In the parameter coding means 9, the quantization step size QS inputted from the quantization parameter determining means 4 is encoded. Then, a code C2 and a code amount L2 of the code C2 are derived. The code C2 is inputted to the multiplexer 23 and the code amount L2 is inputted to the adder 22.
In the adder 22, the total code amount outputted from the coding means 7 and the parameter coding means 9, namely the sum of L1 and L2, is derived, and outputted to the quantization parameter determining means 4 as a total code amount.
The total code amount outputted from the adder 22 is variable depending upon the size of the quantization step size QS. Generally, when the quantization step size QS becomes smaller, the total code amount becomes larger and when the quantization step size QS becomes larger, the total code amount becomes smaller. In the quantization parameter determining means 4, the quantization step size Q is controlled so that the total code amount can be maintained to be less than or equal to the allowable code amount which is determined on the basis of the coding bit rate, and that the quantization error is proportional to the allowable quantization error. For an example of this control, at first, the quantization step size QS is set at sufficiently small value, and the coding means 7 and the parameter coding means 9 are operated to derive the total code amount. Then, the following two operations are repeated until the total code amount becomes equal or less than the allowable code amount. As the first operation, the quantization step size QS is set at a greater value in proportion to the allowable quantization error. Then, the coding means 7 and the parameter coding means 9 are operated to derive the total code amount.
In the multiplexer 23, the codes C1 and C2 are multiplexed to generate a bit stream.
The bit stream is outputted from the output terminal 12.
In the coding means 7, the quantized values of the frame are divided into three regions on the frequency axis, i.e. a type 1 region, a type 2 region, and a type 3 region. Each quantized values in the type 1 region and the type 2 region are Huffman-encoded.
At first, a method for dividing the quantized values in the frame into three regions will be discussed. The N quantized-values are grouped in ascending order of the frequency and compose the vector X as follows:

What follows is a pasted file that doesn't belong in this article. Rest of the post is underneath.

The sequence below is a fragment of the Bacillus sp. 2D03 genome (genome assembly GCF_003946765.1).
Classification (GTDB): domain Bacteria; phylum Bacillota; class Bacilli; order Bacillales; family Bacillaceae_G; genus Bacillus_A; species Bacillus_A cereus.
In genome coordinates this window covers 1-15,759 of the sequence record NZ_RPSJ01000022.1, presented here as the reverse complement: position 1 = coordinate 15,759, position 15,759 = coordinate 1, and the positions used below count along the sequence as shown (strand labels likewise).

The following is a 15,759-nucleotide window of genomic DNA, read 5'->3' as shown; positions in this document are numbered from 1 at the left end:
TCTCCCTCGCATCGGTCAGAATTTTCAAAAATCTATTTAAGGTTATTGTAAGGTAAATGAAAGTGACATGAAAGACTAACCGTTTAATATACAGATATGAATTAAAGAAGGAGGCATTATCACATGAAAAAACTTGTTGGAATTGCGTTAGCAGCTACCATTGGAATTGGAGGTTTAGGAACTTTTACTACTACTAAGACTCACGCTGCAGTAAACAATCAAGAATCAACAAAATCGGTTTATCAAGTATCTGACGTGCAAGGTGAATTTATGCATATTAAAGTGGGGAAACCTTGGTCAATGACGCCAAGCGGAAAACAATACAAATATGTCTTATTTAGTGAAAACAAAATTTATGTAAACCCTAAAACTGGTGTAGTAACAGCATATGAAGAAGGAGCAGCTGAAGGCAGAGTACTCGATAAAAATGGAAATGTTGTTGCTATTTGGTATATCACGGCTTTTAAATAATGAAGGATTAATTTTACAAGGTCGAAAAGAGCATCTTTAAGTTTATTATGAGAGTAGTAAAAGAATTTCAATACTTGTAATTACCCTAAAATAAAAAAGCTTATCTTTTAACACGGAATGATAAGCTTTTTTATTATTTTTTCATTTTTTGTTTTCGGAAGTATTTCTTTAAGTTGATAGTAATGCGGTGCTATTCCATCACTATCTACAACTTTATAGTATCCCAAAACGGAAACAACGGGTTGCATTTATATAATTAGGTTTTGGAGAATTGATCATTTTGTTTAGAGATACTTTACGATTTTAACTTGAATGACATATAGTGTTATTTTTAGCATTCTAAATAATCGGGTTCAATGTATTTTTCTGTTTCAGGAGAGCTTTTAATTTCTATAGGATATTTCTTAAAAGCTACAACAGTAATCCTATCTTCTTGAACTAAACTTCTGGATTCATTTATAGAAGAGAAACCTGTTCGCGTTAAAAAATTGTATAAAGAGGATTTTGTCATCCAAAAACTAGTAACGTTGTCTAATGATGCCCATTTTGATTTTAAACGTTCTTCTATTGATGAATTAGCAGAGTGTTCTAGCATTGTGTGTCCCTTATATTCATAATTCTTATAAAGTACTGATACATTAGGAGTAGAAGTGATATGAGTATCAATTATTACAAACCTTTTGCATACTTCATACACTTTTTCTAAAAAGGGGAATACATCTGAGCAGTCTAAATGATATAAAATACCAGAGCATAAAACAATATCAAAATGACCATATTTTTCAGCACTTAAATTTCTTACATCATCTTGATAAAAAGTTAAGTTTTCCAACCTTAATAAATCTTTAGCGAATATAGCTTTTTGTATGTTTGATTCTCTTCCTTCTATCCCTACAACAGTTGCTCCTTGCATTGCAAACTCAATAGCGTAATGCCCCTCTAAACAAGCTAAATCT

Vector X=[x(1), x(2), . . . , x(N)]
Each element x(1), x(2), . . . , x(N) of the vector X represents respective quantized value. The type 1 region includes the quantized values of the low frequency signal, and includes x(1), x(2), . . . , X(2×bigvalues) of (2×bigvalues) elements. The type 2 region includes the quantized values whose absolute values are 0 or 1 and includes x(2×bigvalues+1), x(2×bigvalues+2), . . . , x(2×bitvalues+4×count 1) of (4×count1) elements. The type 3 region includes elements whose values are zero, and includes x(2×big values+4×count1+1), x(2×bigvalues+4×count1+2), . . . , x(N) of (2×rzero) elements. Here,
2×big_values+4×count1×2×rzero=N.
The value rzero is calculated by
rzero=(N−t(t mod 2))/2
where t is the maximum value satisfying
x(t)=0, (t=1, 2, . . . , N)
(x1 mod x2) represents the remainder in division by x1 by x2.
The value count1 is calculated by
count1=(N−rzero×2−t2 −((N−rzero×2−t2) mod 4/4
where t2 is the maximum value satisfying |x(t2)|>1. The value bigvalues is derived from
big_values=(N−rzero×2−count1×4)/2
Each element included in the type 1 and type 2 regions is Huffman-coded employing a table selected among prepared Huffman tables for respective regions. An appropriate Huffman table is selected so that the total amount of the Huffman code becomes minimum.
Huffman tables prepared for coding respective elements in the type 1 region are different in terms of the assumed appearance frequency of respective element-values and the region of the quantized values to be coded. The region of the quantized values to be coded by the Huffman table selected upon coding of each element in the type 1 region becomes larger depending upon the maximum absolute value of respective elements included in the type 1 region. All the same time, each code in the Huffman table generally becomes longer. On the other hand, since the type 2 region includes only elements having absolute values 0 or 1, the average code amount per one element upon coding in the type 2 region becomes smaller than that of the type 1 region.